The James Webb Space Telescope is the biggest, newest thing in astronomy, but Hubble is pulling out all the stops to remind all of us that it’s still awesome.
The Hubble Space Telescope, in operation since 1990, snapped this rainbow cloudscape is an area on the outskirts of the Orion Nebula where jets of charged particles from a newborn star, IX Ori, slam into clouds of gas and dust at hundreds of kilometers per second. The energy from that collision lights up the cloud along the shock front.
Astronomers use observations like this one to study the structure of the gas and charged particles flowing from newborn stars like IX Ori, learning more about how young stars affect the nebula that spawned them.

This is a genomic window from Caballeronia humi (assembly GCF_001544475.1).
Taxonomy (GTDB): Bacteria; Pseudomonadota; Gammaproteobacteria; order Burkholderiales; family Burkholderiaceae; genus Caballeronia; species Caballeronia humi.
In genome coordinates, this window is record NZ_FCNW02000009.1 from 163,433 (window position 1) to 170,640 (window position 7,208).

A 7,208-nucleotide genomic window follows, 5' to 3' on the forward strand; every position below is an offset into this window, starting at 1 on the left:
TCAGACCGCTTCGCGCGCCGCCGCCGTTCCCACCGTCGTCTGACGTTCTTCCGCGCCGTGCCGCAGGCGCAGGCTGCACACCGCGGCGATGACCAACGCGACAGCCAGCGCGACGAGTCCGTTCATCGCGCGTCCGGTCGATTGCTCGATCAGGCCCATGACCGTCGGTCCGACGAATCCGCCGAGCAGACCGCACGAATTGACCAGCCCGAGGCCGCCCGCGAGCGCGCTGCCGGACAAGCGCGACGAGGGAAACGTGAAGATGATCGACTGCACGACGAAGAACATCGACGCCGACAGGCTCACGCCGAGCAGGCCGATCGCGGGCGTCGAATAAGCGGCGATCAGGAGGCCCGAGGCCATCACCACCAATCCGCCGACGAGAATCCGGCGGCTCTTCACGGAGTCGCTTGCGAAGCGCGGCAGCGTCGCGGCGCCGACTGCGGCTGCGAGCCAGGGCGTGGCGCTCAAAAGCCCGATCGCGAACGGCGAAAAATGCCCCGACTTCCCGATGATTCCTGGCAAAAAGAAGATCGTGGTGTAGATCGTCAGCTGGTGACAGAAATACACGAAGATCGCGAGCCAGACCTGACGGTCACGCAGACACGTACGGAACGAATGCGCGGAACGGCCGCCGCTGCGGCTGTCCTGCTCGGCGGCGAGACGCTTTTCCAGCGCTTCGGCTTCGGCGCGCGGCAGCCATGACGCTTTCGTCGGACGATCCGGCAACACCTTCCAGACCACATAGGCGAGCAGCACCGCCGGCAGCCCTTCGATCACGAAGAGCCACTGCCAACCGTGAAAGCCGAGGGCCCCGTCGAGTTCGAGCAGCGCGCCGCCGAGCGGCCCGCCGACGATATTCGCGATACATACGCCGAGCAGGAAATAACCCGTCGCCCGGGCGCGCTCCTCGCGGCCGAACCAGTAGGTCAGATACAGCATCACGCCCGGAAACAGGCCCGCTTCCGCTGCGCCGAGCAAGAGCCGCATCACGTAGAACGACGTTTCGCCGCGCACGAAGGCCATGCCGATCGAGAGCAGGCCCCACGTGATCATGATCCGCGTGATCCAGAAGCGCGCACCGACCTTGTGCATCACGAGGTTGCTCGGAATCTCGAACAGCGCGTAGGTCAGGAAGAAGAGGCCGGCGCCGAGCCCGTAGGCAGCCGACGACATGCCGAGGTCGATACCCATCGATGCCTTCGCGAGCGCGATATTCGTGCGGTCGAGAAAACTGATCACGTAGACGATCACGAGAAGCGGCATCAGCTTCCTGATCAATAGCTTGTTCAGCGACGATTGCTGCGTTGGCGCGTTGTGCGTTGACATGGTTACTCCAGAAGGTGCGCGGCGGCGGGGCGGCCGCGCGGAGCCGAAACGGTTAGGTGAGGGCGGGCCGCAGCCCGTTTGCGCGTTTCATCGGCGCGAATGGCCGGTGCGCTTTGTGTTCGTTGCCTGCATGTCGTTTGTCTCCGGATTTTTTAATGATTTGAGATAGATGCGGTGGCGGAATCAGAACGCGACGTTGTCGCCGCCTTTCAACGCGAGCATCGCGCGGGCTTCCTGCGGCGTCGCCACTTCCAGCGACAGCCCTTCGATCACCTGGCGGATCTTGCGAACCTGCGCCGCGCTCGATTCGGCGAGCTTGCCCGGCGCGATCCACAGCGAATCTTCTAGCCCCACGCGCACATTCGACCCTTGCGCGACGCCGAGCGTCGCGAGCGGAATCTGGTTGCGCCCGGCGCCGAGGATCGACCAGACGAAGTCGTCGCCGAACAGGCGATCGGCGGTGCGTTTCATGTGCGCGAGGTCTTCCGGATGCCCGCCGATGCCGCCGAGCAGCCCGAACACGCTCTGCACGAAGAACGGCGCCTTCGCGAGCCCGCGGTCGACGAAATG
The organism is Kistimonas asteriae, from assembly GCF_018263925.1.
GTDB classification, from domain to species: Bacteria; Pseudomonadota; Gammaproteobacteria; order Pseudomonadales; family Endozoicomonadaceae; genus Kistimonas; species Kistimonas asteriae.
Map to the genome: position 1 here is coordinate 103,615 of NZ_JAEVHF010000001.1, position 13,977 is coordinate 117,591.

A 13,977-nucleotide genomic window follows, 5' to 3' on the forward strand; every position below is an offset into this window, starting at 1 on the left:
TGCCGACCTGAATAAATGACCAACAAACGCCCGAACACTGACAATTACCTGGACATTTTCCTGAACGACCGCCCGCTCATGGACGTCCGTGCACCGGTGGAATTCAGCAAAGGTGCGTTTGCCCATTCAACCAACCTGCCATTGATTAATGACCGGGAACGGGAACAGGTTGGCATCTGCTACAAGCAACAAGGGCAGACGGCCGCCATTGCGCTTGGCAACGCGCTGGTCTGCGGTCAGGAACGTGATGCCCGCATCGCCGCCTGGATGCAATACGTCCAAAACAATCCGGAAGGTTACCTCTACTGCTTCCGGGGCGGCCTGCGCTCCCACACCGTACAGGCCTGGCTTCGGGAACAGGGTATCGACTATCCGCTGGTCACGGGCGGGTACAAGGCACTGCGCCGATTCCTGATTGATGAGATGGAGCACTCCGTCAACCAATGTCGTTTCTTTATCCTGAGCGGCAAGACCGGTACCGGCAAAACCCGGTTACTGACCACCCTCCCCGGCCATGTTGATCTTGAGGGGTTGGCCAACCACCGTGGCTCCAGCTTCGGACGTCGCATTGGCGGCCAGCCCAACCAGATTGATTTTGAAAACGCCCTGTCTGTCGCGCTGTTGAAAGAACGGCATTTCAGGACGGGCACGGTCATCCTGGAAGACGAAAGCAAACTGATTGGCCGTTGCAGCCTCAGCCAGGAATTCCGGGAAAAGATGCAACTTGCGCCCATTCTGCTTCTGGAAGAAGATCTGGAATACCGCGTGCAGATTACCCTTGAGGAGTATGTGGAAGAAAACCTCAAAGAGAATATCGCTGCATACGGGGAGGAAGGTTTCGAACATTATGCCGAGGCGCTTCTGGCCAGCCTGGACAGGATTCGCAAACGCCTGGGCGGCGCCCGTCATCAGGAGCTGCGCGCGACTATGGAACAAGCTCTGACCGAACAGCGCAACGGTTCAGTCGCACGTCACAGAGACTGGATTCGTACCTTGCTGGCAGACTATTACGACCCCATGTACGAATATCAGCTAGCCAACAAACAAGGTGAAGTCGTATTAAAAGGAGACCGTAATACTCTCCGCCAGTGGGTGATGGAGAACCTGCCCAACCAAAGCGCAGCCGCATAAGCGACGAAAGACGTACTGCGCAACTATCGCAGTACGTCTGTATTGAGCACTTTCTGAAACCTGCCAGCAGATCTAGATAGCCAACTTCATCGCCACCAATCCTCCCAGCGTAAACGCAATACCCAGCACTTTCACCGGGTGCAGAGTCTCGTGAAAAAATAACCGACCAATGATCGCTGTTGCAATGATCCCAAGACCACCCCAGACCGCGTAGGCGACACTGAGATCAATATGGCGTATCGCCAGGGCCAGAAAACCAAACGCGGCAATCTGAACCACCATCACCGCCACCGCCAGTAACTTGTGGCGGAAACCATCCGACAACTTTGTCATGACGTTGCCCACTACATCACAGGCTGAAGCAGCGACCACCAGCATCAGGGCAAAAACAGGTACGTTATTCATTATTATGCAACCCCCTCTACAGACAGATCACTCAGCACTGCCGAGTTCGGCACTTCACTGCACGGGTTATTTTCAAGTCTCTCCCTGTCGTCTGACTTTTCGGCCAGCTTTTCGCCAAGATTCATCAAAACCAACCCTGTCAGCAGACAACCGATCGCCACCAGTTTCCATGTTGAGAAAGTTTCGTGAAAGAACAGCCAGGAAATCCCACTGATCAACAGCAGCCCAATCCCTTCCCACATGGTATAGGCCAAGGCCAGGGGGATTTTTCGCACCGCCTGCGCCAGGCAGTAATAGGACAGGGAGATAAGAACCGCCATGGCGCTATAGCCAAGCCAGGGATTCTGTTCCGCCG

Hubble captured this image with its Advanced Camera for Surveys. It’s one of 520 ACAS images that, when assembled into a mosaic, give us the sharpest view so far of the Orion Nebula. Later in its first year, Webb will also point its instruments at the Orion Nebula, although it will focus on stellar nurseries deeper in the region’s interior.
If you can find the constellation Orion in the night sky, the Orion Nebula is easy to spot; it’s the larger blur of light at the tip of Orion’s “sword.” Thousands of new stars are being formed in this massive region of gas and dust about 1,000 light years away — the closest center of massive star formation to Earth.